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At a time when television seems to be terminally dumbed down, Jonathan Meades' occasional programmes are a real exception, and his current series on BBC2, Abroad Again, is proving to be one of his best. Each one is 50 minutes long, so Meades isn't just skating over the surface of his chosen topic, and while the visual gags can seem relentless and irritating, he certainly has something to say - abetted by sharp editing and well-chosen soundtracks.

This series began with a revealing account of how Meades' sensibility was formed. Describing himself as 'a midget autodidact' as a child, Meades was left to his own devices on his frequent trips with his father (a travelling salesman), and developed a feeling not just for architecture but for place. In this 'eccentric education in townscape', he was oblivious to conventional wisdom: that Georgian architecture was admired and Victorian dismissed, for instance, or that 'stone was nobler than brick'. So his writings and programmes (like those of his predecessor Ian Nairn) are always personal and often provocative.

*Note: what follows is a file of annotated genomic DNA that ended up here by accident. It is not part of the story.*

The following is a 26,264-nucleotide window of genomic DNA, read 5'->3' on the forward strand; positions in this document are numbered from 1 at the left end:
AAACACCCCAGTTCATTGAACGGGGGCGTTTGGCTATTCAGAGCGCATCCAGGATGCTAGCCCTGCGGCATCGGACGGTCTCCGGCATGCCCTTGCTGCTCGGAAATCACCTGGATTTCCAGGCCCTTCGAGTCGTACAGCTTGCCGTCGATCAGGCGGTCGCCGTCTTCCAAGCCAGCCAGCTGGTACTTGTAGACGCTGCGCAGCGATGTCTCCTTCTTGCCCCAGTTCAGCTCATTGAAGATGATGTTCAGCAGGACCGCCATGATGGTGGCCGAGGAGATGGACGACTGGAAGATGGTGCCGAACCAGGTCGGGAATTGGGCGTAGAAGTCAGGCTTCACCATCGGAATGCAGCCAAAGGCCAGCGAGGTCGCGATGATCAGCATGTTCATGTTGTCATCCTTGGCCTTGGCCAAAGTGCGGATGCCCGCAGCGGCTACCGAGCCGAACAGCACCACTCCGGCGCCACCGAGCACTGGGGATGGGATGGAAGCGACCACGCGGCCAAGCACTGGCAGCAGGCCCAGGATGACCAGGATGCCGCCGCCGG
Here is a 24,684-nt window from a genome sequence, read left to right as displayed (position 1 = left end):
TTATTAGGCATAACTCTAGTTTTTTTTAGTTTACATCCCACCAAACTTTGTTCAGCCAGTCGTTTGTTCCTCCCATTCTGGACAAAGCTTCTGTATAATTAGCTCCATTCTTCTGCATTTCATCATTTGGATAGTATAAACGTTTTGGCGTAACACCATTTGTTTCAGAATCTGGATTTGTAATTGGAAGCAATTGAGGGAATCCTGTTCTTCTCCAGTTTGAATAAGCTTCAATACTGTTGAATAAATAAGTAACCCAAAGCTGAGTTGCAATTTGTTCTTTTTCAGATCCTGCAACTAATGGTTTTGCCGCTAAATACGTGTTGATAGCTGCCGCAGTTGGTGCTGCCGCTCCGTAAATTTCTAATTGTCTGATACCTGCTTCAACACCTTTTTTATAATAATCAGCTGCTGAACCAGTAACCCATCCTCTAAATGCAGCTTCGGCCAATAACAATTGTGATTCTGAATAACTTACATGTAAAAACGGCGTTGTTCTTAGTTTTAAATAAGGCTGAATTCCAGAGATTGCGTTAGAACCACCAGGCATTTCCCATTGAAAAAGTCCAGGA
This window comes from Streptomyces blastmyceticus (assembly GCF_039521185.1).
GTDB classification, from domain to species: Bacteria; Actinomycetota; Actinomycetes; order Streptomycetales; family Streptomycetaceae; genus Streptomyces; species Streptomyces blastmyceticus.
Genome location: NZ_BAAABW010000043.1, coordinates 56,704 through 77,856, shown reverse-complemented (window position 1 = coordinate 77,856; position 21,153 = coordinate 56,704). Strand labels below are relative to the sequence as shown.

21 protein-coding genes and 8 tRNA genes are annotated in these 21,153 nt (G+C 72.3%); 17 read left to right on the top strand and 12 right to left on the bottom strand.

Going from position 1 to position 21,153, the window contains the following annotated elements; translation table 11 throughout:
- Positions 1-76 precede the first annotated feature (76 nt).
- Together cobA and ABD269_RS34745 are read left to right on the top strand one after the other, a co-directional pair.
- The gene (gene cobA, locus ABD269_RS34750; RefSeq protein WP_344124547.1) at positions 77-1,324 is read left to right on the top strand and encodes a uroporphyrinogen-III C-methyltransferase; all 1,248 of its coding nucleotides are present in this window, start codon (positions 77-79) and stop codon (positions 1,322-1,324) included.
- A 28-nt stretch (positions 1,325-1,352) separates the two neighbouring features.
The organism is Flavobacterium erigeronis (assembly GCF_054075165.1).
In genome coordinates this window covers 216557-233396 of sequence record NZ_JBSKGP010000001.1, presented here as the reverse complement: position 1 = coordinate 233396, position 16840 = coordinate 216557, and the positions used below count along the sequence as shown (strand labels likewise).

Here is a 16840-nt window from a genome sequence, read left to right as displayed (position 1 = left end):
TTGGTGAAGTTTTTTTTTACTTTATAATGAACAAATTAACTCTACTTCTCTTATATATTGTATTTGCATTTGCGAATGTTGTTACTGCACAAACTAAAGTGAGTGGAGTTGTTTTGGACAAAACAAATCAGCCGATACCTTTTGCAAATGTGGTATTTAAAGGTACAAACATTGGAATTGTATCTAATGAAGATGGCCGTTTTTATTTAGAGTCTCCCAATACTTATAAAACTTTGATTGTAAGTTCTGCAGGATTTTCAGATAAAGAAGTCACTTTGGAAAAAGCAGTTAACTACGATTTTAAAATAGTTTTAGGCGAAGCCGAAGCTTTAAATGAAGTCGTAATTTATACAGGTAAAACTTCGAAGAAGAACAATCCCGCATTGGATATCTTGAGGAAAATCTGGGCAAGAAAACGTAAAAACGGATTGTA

Still to come in the present series is Heaven: Folkwoven in England on Wednesday 29 May and Stowe: Reading a Garden on 6 June. The first is Meades' take on the Garden City, specifically Letchworth, in which Ebenezer Howard gets a rough ride: 'Indifference to architecture; insensibility to topography. No wonder he's considered the father of English town planning.' Nor does the Arts & Crafts movement fare much better: 'Architects who deluded themselves that they were down to earth but were as twee as bunting. . . Houses like absurdly overpriced designer jeans.'

For Meades, Stowe is 'the apogee of the created landscape' (pictured above), and he leads viewers through the successive interventions of Vanbrugh, Gibbs, Kent and 'Capability' Brown - 'as averse to straight lines as Frank Gehry'.

Though Inskip + Jenkins isn't namechecked, Meades applauds its restoration of Stowe's garden buildings, which helps keep Stowe's 'capacity for illusion' intact, unlike many truly antique sites in Greece or Italy where 'the 21st century insists on gatecrashing'. There's much to enjoy in these programmes.

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